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Population Estimates for Missouri and Across the U.S.

Rev. 5/25/2017

This Year (2017)

We received and processed (in late March, as usual) the first cycle of county level estimates (in late March) with estimates for each year 2010 to 2016. These are the components of change estimates.

We received and processed the sub-county estimates in late May. Estimates for places, places-within-county and MCDs. These data were used to create the Curmoests.xlsx file (all data for Missouri - see link, below).

Estimates Schedule

See the official Census Bureau Schedule of New Estimates page to see what and when to expect the rest of this year and next.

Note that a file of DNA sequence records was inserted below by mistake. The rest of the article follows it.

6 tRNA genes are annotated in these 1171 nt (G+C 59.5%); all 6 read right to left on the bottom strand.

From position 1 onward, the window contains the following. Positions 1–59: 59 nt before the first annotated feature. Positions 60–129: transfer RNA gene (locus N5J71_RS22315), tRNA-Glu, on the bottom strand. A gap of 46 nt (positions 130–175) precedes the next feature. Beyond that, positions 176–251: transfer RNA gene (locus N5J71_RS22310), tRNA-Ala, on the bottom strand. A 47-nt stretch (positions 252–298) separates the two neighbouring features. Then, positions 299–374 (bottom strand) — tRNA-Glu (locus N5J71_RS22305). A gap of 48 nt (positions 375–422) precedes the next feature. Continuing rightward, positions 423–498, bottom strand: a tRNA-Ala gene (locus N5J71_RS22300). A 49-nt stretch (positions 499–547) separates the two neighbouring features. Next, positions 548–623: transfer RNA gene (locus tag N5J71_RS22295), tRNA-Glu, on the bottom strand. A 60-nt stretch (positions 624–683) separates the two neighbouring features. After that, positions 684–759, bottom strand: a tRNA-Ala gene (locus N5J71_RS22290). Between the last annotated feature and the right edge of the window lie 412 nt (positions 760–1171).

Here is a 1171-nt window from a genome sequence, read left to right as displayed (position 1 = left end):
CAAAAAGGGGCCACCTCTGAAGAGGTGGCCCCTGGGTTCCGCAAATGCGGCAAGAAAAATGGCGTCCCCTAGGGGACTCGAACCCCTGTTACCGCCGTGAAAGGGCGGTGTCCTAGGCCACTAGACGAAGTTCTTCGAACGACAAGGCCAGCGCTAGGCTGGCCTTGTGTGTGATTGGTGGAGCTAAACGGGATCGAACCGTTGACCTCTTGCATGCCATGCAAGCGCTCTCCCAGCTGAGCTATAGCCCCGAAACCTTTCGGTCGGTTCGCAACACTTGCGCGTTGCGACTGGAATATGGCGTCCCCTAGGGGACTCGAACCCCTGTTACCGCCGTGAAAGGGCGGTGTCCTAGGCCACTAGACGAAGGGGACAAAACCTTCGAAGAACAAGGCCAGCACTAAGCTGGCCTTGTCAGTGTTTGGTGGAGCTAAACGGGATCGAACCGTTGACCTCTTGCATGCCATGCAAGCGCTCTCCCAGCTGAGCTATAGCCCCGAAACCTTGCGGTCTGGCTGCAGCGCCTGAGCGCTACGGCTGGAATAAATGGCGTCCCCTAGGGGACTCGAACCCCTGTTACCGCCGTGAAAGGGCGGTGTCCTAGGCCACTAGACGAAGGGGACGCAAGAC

See also: FAQ |  Census Bureau estimates page |  popests data (via Uexplore).

Our Best Estimates

  1. Access the Curmoests.xlsx Excel spreadsheet with the latest available population estimates for Missouri counties and places (incorporated cities). Last updated 5/25/17 with state, county and place estimates thru July 1, 2016. You can also get earlier versions of this spreadsheet with post-2000 estimates for the previous decade in the popests data directory.